Tuesday, January 19, 2010

Egg on Pundits' Faces

As this post is being written, it is not yet known whether Scott Brown will be the next U.S. Senator from Massachusetts. However, we have known for weeks that it is a much closer, more competitive race than anyone would have ever expected even a couple of months ago.

While there is nothing shameful in being surprised, this episode might give rise to some memories from a year ago. Does anyone remember all of those political pundits on the left -- and some on the right -- who declared that the Republicans had become a regional party relevant in the south and becoming extinct everywhere else? Some applauded, or bewailed, the death of one of the two national parties.

That great exaggeration spread just before the Republicans won the governorship in New Jersey, nearly won a House race in New York, and became competitive in a state wide race in Massachusetts.

Now, before conservative pundits imagine that they are being applauded here, one might recall that following the elections of 2004 and 2006, many self-proclaimed expert observers declared that an age of Republican hegemony was upon us. That didn't work out so well either.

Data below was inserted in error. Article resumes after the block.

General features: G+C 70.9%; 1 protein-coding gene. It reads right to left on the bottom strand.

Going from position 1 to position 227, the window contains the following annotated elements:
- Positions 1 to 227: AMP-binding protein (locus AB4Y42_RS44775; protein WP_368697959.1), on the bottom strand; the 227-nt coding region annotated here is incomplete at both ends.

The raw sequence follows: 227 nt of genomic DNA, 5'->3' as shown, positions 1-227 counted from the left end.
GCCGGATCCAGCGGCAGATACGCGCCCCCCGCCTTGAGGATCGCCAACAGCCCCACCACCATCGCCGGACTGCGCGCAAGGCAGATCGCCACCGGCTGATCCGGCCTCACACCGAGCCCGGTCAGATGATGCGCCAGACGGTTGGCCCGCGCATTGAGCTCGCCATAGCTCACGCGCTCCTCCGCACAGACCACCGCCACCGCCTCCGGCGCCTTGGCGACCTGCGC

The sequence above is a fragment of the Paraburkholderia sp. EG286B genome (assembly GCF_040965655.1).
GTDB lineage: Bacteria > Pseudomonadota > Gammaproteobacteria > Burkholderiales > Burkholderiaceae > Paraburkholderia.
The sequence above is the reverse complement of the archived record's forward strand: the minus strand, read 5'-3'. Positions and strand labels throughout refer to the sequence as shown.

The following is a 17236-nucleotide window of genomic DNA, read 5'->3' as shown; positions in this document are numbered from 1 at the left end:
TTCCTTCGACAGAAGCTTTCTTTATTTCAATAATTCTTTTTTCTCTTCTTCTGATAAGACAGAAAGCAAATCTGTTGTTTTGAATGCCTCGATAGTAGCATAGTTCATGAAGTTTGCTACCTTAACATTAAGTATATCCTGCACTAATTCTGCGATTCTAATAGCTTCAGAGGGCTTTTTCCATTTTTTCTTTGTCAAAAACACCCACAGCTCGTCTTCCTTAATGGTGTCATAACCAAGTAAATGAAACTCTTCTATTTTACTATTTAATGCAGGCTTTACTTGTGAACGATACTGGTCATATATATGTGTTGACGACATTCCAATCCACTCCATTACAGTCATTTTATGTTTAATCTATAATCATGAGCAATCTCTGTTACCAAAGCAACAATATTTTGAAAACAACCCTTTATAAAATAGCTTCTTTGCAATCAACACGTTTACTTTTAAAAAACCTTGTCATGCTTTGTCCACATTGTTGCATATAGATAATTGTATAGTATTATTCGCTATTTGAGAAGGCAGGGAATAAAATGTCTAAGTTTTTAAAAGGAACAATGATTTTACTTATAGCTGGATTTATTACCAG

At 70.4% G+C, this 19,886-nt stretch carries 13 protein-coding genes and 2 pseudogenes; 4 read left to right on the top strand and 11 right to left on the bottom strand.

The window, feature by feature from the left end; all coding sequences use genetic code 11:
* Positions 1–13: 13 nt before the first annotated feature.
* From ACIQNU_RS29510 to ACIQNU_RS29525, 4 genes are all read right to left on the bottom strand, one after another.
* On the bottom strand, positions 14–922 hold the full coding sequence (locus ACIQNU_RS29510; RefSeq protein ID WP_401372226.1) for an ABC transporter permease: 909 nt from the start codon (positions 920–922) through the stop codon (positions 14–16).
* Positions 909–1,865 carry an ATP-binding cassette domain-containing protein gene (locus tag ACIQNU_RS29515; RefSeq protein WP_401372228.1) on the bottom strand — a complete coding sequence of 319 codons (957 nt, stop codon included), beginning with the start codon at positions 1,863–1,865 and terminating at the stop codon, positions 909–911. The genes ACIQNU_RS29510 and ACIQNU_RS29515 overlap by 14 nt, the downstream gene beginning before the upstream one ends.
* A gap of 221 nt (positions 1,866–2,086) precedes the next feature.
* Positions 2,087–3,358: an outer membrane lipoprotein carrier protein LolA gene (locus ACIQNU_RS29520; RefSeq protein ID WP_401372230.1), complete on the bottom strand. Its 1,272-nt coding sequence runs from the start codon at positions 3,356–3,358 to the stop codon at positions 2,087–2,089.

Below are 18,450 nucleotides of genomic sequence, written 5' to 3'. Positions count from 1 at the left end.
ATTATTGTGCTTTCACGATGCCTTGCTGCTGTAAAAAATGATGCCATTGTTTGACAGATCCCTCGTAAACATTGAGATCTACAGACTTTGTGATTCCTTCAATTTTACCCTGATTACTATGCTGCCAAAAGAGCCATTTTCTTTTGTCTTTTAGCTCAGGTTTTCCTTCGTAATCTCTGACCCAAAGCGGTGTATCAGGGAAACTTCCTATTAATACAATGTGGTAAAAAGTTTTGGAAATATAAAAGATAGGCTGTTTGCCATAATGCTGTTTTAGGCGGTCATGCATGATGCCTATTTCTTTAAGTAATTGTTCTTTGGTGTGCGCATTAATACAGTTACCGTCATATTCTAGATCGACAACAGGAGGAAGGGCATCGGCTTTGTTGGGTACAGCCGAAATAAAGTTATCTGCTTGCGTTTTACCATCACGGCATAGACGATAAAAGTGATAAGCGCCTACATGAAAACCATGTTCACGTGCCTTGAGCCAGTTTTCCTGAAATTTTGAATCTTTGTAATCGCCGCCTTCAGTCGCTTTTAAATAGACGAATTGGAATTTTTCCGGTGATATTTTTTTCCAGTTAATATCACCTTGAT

We live in a world where access to information provides lots of opportunity for instant analysis, which some people confuse with received wisdom. Perceiving trends usually requires time and patience. In spite, or perhaps because of, the glut of information, those qualities are in short supply.

In a perfect world, many pundits would step back for a time of evaluation and reflection. In the real one, most will just move on to the next thing to be wrong about.


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